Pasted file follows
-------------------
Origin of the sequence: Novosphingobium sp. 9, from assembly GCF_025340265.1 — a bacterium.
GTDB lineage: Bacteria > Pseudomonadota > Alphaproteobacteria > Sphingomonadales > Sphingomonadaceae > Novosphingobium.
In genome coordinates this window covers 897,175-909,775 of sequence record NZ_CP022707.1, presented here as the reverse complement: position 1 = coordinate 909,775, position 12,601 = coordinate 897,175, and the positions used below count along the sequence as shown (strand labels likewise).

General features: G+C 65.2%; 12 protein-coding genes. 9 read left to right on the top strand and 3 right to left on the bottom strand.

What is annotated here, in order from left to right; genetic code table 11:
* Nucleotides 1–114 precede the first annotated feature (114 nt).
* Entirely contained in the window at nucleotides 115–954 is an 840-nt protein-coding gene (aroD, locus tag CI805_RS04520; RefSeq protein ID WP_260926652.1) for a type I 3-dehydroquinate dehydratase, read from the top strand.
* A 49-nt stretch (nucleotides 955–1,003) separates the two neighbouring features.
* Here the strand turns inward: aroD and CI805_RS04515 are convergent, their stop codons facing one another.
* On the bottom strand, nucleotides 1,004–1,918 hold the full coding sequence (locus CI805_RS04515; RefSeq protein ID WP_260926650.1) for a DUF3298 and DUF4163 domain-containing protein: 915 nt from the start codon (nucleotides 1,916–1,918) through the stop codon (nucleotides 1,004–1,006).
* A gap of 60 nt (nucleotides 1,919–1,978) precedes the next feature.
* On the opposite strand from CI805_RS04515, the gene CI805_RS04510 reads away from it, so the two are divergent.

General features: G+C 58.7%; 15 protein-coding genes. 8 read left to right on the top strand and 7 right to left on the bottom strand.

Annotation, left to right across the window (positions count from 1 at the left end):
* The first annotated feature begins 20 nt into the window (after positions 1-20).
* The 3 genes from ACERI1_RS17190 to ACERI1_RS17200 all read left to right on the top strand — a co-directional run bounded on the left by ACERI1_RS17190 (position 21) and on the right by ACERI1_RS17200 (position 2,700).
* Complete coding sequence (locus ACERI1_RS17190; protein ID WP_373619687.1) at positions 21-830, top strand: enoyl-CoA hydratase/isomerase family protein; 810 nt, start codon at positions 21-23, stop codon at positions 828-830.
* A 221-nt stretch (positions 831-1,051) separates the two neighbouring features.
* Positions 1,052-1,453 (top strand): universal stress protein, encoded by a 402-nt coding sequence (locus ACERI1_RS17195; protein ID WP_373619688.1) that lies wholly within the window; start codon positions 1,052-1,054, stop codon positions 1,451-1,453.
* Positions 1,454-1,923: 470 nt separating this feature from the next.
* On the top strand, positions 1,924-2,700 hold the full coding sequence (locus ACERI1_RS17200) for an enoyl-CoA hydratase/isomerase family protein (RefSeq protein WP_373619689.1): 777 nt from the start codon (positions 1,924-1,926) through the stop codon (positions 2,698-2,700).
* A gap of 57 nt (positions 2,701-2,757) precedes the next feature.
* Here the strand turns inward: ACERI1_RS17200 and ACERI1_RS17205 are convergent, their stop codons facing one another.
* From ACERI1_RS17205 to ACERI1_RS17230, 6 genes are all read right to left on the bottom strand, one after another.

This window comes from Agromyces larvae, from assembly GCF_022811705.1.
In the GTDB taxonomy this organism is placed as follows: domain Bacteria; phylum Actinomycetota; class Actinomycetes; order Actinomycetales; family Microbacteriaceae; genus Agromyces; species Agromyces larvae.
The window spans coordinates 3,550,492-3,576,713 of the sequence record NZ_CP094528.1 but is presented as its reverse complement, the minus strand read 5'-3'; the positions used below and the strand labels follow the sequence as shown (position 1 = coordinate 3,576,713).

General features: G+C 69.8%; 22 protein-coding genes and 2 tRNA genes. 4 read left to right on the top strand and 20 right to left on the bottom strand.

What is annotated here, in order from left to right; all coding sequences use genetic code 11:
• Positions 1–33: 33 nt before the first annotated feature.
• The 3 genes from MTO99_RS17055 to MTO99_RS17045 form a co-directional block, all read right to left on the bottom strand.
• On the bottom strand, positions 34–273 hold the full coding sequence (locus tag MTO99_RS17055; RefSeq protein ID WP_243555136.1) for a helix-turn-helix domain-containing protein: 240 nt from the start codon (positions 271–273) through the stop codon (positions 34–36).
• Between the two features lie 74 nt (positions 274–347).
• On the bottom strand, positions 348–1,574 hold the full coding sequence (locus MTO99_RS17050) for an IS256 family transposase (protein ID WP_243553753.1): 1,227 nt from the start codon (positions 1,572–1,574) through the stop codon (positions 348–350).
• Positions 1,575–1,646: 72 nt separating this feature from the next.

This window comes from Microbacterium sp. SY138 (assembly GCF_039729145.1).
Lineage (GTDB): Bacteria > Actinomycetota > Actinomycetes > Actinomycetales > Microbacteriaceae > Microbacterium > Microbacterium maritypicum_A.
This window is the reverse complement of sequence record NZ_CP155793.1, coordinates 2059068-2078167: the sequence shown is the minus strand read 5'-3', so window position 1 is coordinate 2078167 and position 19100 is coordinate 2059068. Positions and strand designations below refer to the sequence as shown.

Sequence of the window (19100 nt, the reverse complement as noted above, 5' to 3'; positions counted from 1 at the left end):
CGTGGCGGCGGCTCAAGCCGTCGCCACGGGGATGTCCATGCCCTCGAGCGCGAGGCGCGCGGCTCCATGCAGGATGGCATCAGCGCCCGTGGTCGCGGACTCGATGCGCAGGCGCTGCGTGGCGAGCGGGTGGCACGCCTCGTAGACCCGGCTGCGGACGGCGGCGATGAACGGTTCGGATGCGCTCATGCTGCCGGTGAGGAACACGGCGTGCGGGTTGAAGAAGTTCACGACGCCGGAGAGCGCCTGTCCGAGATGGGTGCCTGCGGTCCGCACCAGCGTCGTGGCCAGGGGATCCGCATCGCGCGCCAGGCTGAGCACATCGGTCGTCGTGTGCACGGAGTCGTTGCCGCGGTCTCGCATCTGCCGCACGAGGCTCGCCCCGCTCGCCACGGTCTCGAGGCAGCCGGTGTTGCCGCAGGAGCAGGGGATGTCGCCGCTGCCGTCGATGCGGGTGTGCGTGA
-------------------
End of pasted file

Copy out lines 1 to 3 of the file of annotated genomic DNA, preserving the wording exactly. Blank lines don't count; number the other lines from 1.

Origin of the sequence: Novosphingobium sp. 9, from assembly GCF_025340265.1 — a bacterium.
GTDB lineage: Bacteria > Pseudomonadota > Alphaproteobacteria > Sphingomonadales > Sphingomonadaceae > Novosphingobium.
In genome coordinates this window covers 897,175-909,775 of sequence record NZ_CP022707.1, presented here as the reverse complement: position 1 = coordinate 909,775, position 12,601 = coordinate 897,175, and the positions used below count along the sequence as shown (strand labels likewise).